Mirwais Yasini, a parliament member who headed Afghanistan’s anti-narcotics directorate for about two years, agreed that politics is a factor in the government’s lax enforcement. However, he said, there is another consideration: “It’s also for their own benefit, because some government officials have large lands that produce opium.”
Yasini didn’t provide the names of those officials.
Abdul Jabar Sabit, a former Afghan attorney general, said that when many Afghans got government positions, “they see that it is their turn right now” to grab as much money as they could. Sabit spoke from his house in an expensive Kabul neighborhood.
“All the officials dealing with narcotics are corrupt,” said Sabit, who said he borrowed from a construction company to build his home. “The police are there to make a deal (with drug traffickers); if the police cannot make a deal, then the prosecutor will or the judges after them.”
Mohammed Ayub Salangi, a former Kandahar and Kabul police chief, said he doesn’t think drug money tainted many Afghan officials. Salangi, who said he was paid about $6,500 a year, sat in front of his house in Kabul with a Lexus SUV parked in the driveway and a posse of gunmen out front. Rents in the neighborhood are as much as $10,000 per month. Officials from provinces where Salangi worked in the past told McClatchy they weren’t aware of any accusations that he is corrupt. In fact, Salangi was waiting to hear whether he would be named the police chief of yet another province.
Some Western and Afghan officials say southern Afghanistan spun out of control because of a miscalculation by U.S. and British officials, who all but ignored the poppy rows and the opium trafficking that flows from them.
The results are grim.
After the Taliban banned poppy cultivation in July 2000, Afghanistan produced 185 tons of opium in 2001. The next year, production was 3,400 tons, according to U.N. statistics. By 2007 it was about 8,200 tons, making Afghanistan the source of roughly 93 percent of the world’s opium and heroin. U.S. numbers differ from the U.N. statistics but reflect the same trend.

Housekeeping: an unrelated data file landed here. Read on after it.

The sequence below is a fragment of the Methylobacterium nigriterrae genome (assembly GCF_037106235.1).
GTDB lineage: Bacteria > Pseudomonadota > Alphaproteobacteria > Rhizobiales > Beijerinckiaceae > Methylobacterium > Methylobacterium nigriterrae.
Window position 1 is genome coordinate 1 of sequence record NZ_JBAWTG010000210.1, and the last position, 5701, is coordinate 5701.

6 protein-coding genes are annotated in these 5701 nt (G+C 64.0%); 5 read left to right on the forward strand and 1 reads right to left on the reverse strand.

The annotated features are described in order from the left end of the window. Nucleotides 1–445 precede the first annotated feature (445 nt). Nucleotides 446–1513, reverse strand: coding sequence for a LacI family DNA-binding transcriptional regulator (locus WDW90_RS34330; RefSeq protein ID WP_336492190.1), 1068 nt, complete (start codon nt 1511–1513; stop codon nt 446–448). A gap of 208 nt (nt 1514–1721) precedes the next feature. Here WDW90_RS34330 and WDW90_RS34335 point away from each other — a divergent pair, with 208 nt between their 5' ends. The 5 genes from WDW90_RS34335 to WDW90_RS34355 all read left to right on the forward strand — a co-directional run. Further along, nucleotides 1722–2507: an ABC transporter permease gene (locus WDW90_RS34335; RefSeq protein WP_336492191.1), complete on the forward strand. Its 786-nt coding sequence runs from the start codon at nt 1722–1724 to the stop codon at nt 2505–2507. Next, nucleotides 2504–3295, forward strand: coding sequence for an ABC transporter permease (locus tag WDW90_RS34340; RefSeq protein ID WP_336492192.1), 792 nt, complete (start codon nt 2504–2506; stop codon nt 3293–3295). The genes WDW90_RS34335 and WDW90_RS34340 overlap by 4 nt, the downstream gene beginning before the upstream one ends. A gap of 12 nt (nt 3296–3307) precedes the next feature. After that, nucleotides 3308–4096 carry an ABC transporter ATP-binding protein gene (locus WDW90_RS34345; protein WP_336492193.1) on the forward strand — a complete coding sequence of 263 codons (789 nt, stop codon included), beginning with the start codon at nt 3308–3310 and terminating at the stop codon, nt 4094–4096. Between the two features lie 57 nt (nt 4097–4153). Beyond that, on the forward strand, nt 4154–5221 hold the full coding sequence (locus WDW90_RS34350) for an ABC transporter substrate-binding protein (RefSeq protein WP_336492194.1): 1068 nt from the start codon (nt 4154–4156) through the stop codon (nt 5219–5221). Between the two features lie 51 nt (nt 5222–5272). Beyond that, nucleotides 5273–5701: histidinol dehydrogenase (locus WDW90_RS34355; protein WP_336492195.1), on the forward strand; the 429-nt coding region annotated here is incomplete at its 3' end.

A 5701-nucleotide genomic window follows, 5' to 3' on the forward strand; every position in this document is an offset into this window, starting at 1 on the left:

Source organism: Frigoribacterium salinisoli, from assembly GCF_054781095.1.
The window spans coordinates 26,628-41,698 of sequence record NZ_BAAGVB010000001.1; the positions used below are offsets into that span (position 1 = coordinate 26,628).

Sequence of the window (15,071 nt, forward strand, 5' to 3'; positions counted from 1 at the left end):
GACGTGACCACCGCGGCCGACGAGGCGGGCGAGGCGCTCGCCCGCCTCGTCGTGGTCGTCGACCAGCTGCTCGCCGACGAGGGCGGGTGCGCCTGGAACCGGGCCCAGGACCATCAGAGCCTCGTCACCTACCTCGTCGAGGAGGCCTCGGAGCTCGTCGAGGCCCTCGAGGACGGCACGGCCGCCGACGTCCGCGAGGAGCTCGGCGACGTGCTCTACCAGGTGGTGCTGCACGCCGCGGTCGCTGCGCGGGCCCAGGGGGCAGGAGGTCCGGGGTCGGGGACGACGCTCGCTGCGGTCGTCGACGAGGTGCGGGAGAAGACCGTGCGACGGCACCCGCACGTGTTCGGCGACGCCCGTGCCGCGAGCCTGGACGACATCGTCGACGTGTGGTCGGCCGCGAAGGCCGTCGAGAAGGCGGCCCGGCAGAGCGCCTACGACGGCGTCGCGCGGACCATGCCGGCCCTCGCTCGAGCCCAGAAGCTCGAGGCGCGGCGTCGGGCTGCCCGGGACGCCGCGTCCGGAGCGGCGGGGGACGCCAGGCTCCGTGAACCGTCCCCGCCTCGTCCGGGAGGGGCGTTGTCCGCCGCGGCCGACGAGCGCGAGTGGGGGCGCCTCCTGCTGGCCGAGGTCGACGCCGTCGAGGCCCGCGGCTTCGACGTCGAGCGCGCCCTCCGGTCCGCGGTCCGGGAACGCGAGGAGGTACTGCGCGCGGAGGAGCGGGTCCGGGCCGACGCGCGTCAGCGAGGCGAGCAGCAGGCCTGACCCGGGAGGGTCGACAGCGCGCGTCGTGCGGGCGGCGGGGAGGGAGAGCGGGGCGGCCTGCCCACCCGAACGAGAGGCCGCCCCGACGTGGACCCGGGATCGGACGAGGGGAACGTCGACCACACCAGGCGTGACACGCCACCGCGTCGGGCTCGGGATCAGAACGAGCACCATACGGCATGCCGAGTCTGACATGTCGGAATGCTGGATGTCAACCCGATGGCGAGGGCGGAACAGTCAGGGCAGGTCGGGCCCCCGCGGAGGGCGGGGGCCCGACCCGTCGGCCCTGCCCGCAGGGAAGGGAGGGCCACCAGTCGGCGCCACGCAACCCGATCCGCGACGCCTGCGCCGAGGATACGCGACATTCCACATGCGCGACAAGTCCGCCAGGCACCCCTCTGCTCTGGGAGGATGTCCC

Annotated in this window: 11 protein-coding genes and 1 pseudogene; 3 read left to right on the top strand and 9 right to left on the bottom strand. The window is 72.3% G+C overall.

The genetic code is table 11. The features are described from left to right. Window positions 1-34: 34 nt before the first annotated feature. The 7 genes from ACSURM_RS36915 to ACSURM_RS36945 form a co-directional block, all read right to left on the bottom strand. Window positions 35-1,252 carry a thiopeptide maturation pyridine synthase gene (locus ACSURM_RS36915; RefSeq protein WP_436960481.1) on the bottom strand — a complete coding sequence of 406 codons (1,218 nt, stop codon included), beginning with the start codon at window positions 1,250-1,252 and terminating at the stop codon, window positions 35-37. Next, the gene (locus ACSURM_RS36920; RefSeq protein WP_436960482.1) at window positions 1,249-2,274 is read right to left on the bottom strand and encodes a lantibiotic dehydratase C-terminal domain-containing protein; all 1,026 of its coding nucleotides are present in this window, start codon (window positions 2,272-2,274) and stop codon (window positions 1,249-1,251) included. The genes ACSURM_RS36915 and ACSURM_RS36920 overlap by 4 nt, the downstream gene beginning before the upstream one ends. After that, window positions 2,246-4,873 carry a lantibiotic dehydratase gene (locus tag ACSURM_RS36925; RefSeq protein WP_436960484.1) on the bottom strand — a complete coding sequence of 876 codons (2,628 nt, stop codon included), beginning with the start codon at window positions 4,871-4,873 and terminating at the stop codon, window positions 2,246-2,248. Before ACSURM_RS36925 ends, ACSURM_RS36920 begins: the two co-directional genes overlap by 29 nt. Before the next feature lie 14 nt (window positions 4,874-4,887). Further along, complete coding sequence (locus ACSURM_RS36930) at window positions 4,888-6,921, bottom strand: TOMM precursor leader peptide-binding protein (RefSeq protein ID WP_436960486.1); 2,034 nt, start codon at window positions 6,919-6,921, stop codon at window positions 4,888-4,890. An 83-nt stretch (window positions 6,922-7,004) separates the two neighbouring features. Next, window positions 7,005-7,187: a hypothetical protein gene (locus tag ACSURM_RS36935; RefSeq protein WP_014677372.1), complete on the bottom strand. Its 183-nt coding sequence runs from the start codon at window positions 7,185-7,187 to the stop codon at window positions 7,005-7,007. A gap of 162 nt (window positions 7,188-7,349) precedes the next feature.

Production declined last year, but amounts differ. The State Department says 5,500 tons; the U.N. says, while the cultivation area fell by 19 percent, farmers still produced some 7,700 tons of opium because they had higher yields.
Most experts attribute the decrease in land usage to farmers diversifying because of rising prices for wheat and bumper crops in Afghanistan causing a slide in opium prices. Afghanistan, however, still supplied more than 90 percent of the world market last year.
As a lead donor nation to Afghanistan, Britain agreed in 2002 to head counternarcotics efforts, but it did little to crack down on drugs and largely avoided the eradication of poppy crops.
While NATO-led forces in Afghanistan provided training for Afghan anti-narcotics units, they would “not take part in the eradication of opium poppy or in pre-planned and direct military action against the drugs trade,” Jack Straw, Britain’s foreign secretary from 2001 to 2006, wrote in a 2006 letter to Parliament.
The British worried that strong-arming poppy farmers could create more militants, and they preferred to wait for the rule of law to be strengthened, at which point — the thinking went — the Afghans could take care of their drug problem themselves.